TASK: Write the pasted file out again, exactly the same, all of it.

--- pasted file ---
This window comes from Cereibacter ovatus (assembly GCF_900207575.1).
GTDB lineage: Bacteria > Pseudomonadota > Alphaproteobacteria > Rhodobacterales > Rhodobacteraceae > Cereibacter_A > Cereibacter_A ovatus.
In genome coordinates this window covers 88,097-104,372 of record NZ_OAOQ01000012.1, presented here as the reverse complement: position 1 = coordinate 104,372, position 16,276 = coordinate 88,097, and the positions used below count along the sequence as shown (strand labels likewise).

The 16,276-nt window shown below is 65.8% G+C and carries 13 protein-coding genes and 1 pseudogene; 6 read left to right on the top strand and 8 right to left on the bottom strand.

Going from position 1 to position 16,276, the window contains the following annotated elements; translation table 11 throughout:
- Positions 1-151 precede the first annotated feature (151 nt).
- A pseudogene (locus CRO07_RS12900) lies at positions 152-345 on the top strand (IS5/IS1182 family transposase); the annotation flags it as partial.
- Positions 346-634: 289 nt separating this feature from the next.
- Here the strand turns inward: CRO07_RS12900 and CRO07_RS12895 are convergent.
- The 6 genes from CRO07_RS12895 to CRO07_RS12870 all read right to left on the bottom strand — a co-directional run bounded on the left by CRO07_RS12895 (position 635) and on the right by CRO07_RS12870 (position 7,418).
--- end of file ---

This window comes from Cereibacter ovatus (assembly GCF_900207575.1).
GTDB lineage: Bacteria > Pseudomonadota > Alphaproteobacteria > Rhodobacterales > Rhodobacteraceae > Cereibacter_A > Cereibacter_A ovatus.
In genome coordinates this window covers 88,097-104,372 of record NZ_OAOQ01000012.1, presented here as the reverse complement: position 1 = coordinate 104,372, position 16,276 = coordinate 88,097, and the positions used below count along the sequence as shown (strand labels likewise).

The 16,276-nt window shown below is 65.8% G+C and carries 13 protein-coding genes and 1 pseudogene; 6 read left to right on the top strand and 8 right to left on the bottom strand.

Going from position 1 to position 16,276, the window contains the following annotated elements; translation table 11 throughout:
- Positions 1-151 precede the first annotated feature (151 nt).
- A pseudogene (locus CRO07_RS12900) lies at positions 152-345 on the top strand (IS5/IS1182 family transposase); the annotation flags it as partial.
- Positions 346-634: 289 nt separating this feature from the next.
- Here the strand turns inward: CRO07_RS12900 and CRO07_RS12895 are convergent.
- The 6 genes from CRO07_RS12895 to CRO07_RS12870 all read right to left on the bottom strand — a co-directional run bounded on the left by CRO07_RS12895 (position 635) and on the right by CRO07_RS12870 (position 7,418).